Major League Baseball’s long-rumored enforcement of the prohibition on foreign substance use took effect during an eight-game schedule on Monday. With a full slate of games on Tuesday, last night marked the first time all thirty teams were subject to increased monitoring. The process wasn’t without controversy, including an ugly back-and-forth between the Nationals and Phillies when Philadelphia manager Joe Girardi asked umpires to examine Washington starter Max Scherzer for a third time on the night after noticing him touch his hair. (The inspection, like the first two, revealed no illicit substances). After expressing some frustration with Girardi, Scherzer called out commissioner Rob Manfred, saying “These are Manfred rules — go ask him what he wants to do with this. I’ve said enough.”
Manfred spoke with Britt Ghiroli of the Athletic and Tyler Kepner of the New York Times in separate interviews this afternoon, addressing last night’s developments and the future of foreign substance enforcement. Despite the Phillies-Nationals incident, Manfred opined that the overall enforcement process has “gone very well” (via Ghiroli). He pointed out that no MLB pitcher has been ejected and suggested the between-innings screenings, by and large, haven’t slowed down the pace of games. While Manfred conceded that last night’s scene in Philadelphia was “less than ideal,” he suggested the “vast majority” of inspections would proceed without incident.
In the wake of Girardi’s ultimately fruitless suspicions regarding Scherzer, Dodgers ace Clayton Kershaw suggested there be repercussions (perhaps the forfeiture of a replay challenge) for a manager who asks umpires to check an opposing pitcher who isn’t ultimately found to be wielding any illicit substances. Manfred didn’t seem receptive to such a plan, at least at this time.
“Managers have always had the right to challenge or ask the umpires to inspect somebody for the use of foreign substances,” he told Ghiroli. “I have great respect for two aspects of managers: a) their understanding for what’s going on the field and b) the good judgment they have in terms of not creating spectacles on the field. … As of right now, I’m comfortable with the rule the way it is. We did make a point, we appreciated the possibility of gamesmanship, and if in fact it becomes a problem we will deal with it.”
Manfred also pushed back against Scherzer’s characterization of foreign substance enforcement as a one-way, league-driven change. “It would be incorrect, blatantly incorrect, to assume that the players and the union did not a) provide input into what we are doing and b) have additional opportunities to provide input that they did not take advantage of,” Manfred told Ghiroli. The commissioner pointed to the memo about a potential crackdown the league sent to clubs in Spring Training, as well as the number of reports of imminent enforcement in the few weeks preceding MLB’s announcement, as evidence that those on the players’ side were kept in the loop throughout the process. (Ghiroli heard from a league source last week who claimed the MLB Players Association had been given opportunity to weigh in on the enforcement effort but chose not to do so).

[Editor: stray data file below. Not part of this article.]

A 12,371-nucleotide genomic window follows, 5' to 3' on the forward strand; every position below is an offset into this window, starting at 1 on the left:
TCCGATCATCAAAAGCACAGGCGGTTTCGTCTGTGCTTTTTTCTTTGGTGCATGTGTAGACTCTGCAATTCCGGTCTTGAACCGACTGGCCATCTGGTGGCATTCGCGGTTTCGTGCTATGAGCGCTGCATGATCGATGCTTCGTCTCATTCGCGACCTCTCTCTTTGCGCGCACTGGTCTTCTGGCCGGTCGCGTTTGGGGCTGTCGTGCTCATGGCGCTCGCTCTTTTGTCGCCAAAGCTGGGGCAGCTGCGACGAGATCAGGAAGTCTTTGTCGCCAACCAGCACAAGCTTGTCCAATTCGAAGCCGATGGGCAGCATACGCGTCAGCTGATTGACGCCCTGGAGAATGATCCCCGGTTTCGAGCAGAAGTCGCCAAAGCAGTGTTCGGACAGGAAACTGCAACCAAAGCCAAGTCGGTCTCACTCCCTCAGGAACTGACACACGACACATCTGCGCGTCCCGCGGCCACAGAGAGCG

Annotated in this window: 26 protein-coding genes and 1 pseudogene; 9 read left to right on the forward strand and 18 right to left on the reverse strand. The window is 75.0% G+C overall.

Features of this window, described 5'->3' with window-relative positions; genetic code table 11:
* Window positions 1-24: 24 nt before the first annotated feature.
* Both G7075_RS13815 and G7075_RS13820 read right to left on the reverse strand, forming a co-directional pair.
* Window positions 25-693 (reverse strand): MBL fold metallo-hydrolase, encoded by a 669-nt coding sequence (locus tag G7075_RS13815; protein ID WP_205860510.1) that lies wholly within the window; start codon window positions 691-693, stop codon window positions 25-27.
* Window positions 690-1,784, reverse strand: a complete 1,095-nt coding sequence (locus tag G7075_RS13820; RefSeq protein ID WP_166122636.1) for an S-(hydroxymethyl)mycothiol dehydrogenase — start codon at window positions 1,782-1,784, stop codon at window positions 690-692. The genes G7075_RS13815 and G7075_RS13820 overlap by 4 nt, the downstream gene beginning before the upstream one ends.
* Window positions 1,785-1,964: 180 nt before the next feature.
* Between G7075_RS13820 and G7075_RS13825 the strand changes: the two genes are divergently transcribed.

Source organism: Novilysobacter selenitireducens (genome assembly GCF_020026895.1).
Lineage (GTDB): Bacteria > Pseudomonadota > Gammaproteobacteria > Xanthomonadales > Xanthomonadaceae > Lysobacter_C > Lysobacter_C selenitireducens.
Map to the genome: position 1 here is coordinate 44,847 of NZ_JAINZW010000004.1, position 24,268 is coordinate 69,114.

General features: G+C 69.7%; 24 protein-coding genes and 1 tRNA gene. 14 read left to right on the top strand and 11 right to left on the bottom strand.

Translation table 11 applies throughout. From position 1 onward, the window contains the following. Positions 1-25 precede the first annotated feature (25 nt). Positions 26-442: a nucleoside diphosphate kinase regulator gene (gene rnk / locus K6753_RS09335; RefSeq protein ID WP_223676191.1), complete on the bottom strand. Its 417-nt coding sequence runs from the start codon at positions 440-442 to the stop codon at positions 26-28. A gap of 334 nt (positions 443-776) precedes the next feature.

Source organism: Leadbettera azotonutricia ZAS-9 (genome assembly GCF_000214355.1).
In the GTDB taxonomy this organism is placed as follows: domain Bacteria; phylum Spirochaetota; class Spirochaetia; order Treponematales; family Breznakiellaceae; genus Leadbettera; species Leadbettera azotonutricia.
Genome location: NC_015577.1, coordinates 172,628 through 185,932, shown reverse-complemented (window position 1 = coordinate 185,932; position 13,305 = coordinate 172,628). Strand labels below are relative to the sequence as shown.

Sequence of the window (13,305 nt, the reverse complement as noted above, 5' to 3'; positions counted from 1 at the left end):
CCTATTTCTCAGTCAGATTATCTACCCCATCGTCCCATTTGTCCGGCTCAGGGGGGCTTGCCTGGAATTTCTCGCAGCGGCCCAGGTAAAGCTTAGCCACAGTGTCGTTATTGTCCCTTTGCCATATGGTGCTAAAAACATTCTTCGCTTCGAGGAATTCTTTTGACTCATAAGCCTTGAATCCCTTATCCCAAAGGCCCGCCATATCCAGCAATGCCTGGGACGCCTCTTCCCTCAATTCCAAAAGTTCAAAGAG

The commissioner also suggested the league was seeing some desired results. He alluded to the dip in leaguewide spin rates that followed shortly after MLB expressed its intention to crack down on sticky stuff. He also pointed to recent upticks in leaguewide offensive numbers when speaking with Kepner. (The commissioner didn’t address the potential effects of weather, however. Offense tends to climb as the weather warms every season. It’s certainly plausible the crackdown on foreign substances has contributed to increased offense in recent weeks, but it’s not the only potential variable).
However one feels about the necessity of the league’s efforts, Manfred’s assertion that the “vast majority” of inspections would proceed without incident seems a bit simplistic. Technically, of course, it’s true; incidents like last night’s Scherzer-Girardi debacle will be much less common than cases of pitchers passing examinations without issue. But instances where the process doesn’t proceed smoothly are certainly going to draw plenty of attention, just as last night’s did.
Perhaps that’s a necessary evil, but MLB certainly doesn’t want that kind of situation to become commonplace. (For what it’s worth, Astros manager Dusty Baker- while not directly addressing Manfred’s comments- predicted we’re “going to see a whole bunch of stuff” like last night’s drama when speaking with Chandler Rome of the Houston Chronicle). Nevertheless, Manfred suggested mandatory inspections will continue indefinitely, with the league continuing to check pitchers regularly until he is convinced the foreign substance problem has been stamped out and would not “reassert itself” (via Kepner).
One potential solution that has been speculated upon would involve the creation of a tackier baseball. Manfred said the league is looking into the creation of a substance that could legally be applied to the ball to improve grip (presumably one that doesn’t dramatically enhance pitchers’ spin rates) but suggested it was unlikely to be ready in 2021. “We’re looking into it with a view that at some point, we would have a substance that we could use on all baseballs,” Manfred told Kepner. “I think it’s much more likely that would happen in a future year.”
Manfred’s conversations with Ghiroli and Kepner are both well worth full perusals for those interested in the foreign substance saga.